Mortgage rates creep up a little, but remain in refinancing territory

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Mortgage rates edged up this week, following more reassuring economic news that caused the 10-year Treasury yield to rise.

Positive news pushes up on rates

The yield on the 10-year Treasury rose early in the week, as economic news on construction spending was positive and the Institute of Supply Management's report showed that the manufacturing sector was gradually improving.

In addition, last Friday's report on consumer spending showed that consumers -- whose spending accounts for about 66% of U.S gross domestic product -- continued to increase their spending. All this positive news reassured investors and caused safe haven Treasuries to sell off in the 1st week of March, moving their yields up.

Responding to this move in Treasuries, mortgage rates crept up, too.

Mortgage rates this week

  • The benchmark 30-year fixed-rate mortgage rose to 3.82% from 3.8%, according to Bankrate's March 2 survey of large lenders. A year ago, it was 3.93%. Four weeks ago, the rate was 3.88%. The mortgages in this week's survey had an average total of 0.18 discount and origination points. Over the past 52 weeks, the 30-year fixed has averaged 4%. This week's rate is 0.18 percentage points lower than the 52-week average.
  • The benchmark 15-year fixed-rate mortgage was virtually unchanged, rising to 3.1% from 3.09%.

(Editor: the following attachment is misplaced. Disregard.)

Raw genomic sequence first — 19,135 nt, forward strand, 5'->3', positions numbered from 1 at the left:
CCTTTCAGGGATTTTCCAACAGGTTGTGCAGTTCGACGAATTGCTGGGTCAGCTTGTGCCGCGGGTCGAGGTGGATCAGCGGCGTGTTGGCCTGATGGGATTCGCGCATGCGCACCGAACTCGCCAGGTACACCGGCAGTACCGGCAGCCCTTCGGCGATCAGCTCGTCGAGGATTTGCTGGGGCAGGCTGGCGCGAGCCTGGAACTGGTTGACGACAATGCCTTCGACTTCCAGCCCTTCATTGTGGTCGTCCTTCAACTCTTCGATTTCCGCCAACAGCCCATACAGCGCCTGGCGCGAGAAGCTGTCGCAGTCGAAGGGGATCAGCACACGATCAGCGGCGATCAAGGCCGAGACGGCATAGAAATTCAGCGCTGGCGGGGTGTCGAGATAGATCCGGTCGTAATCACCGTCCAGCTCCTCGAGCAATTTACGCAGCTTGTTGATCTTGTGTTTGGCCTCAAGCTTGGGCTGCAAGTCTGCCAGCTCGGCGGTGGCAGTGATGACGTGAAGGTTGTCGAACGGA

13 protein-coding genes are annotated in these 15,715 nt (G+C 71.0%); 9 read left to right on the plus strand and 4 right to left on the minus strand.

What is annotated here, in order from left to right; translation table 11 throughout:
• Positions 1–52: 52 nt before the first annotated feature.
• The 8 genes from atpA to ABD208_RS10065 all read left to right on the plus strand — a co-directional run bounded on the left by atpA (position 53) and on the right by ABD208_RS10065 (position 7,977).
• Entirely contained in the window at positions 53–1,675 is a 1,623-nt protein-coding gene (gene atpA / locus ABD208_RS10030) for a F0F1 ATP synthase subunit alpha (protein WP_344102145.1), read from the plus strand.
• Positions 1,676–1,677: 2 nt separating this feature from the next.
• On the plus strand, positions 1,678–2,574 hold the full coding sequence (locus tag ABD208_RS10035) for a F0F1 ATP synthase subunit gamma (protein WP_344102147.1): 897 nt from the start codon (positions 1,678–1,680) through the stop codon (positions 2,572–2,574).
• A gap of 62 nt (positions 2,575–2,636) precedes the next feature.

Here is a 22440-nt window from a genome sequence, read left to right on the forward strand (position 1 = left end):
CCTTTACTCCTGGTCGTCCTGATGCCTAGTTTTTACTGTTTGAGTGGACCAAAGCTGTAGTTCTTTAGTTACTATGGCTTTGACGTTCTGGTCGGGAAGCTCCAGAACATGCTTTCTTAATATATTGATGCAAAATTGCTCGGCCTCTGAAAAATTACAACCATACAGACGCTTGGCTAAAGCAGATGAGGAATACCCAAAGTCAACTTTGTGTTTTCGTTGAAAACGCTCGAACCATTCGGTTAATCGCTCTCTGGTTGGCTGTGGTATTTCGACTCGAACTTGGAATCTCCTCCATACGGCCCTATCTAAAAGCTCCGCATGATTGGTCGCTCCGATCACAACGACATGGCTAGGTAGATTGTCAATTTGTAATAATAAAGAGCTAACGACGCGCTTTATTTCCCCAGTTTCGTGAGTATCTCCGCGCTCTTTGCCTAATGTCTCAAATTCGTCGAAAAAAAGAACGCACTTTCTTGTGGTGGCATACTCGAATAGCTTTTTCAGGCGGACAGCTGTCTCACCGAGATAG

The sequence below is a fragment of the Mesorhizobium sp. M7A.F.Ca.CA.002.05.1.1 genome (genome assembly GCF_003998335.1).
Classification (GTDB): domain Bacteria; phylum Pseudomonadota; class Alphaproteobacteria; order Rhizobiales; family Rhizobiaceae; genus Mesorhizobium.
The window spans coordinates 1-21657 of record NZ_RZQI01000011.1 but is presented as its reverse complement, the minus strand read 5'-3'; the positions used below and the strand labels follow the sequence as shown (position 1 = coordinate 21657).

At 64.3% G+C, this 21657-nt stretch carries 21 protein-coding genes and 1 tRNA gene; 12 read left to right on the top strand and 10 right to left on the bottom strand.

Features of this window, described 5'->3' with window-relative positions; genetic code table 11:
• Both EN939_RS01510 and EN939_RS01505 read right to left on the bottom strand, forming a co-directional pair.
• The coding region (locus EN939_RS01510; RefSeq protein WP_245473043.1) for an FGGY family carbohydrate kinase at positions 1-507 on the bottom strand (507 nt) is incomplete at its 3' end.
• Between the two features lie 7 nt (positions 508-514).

• The benchmark 30-year fixed-rate jumbo mortgage rose to 3.74% from 3.7%.
  • The benchmark 5/1 adjustable-rate mortgage rose to 3.32% from 3.24%.

Weekly national mortgage survey

Results of's March 2, 2016, weekly national survey of large lenders and the effect on monthly payments for a $165,000 loan:

30-year fixed15-year fixed5-year ARM
This week's rate:3.82%3.1%3.32%
Change from last week:+0.02+0.01+0.08
Monthly payment:$770.71$1,147.41$724.44
Change from last week:+$1.88+$0.79+$7.25

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Mortgage analysis

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Is a dip in home sales ahead?

The National Association of Realtors reported that its pending home sales index was down in January, with the Southern region the only one in which the index was up. This is an indication of a dip in home sales ahead in all regions except the South.

And the Mortgage Bankers Association reports that mortgage applications were down 4.8% for the week ending Feb. 26, compared with the previous week (which included an adjustment for the Presidents Day holiday). Refinances as a percentage of mortgage activity were down to 58.6%, from 61% for the previous week.

To refinance or not?

So should you consider refinancing now before rates start rising more? Or should you wait a bit to see if there is any respite from higher rates? James Sahnger, a mortgage broker with Schaffer Mortgage Corp. in Palm Beach Gardens, Florida, says the best thing to do is talk to a lender and see what he or she can do for you.

And Mike Henry, senior vice president of residential lending at Dollar Bank in Pittsburgh, says you should definitely look into refinancing if your current interest rate is 1% or 2% above today's prevailing rates. However, also take into account the impact of closing costs.

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You probably should lock

What about locking in today's interest rates? Sahnger says: "I'm currently advising people to lock at application because, while everyone would like to have a lower rate, rates can rise quickly and no one wants a higher rate than what was offered at the beginning of the process. Also, while rates can come down, they typically do so slowly, but when they reverse, they do so quickly."

Henry advises, "If it works for, you then lock it in and you eliminate the risk of rates going up."


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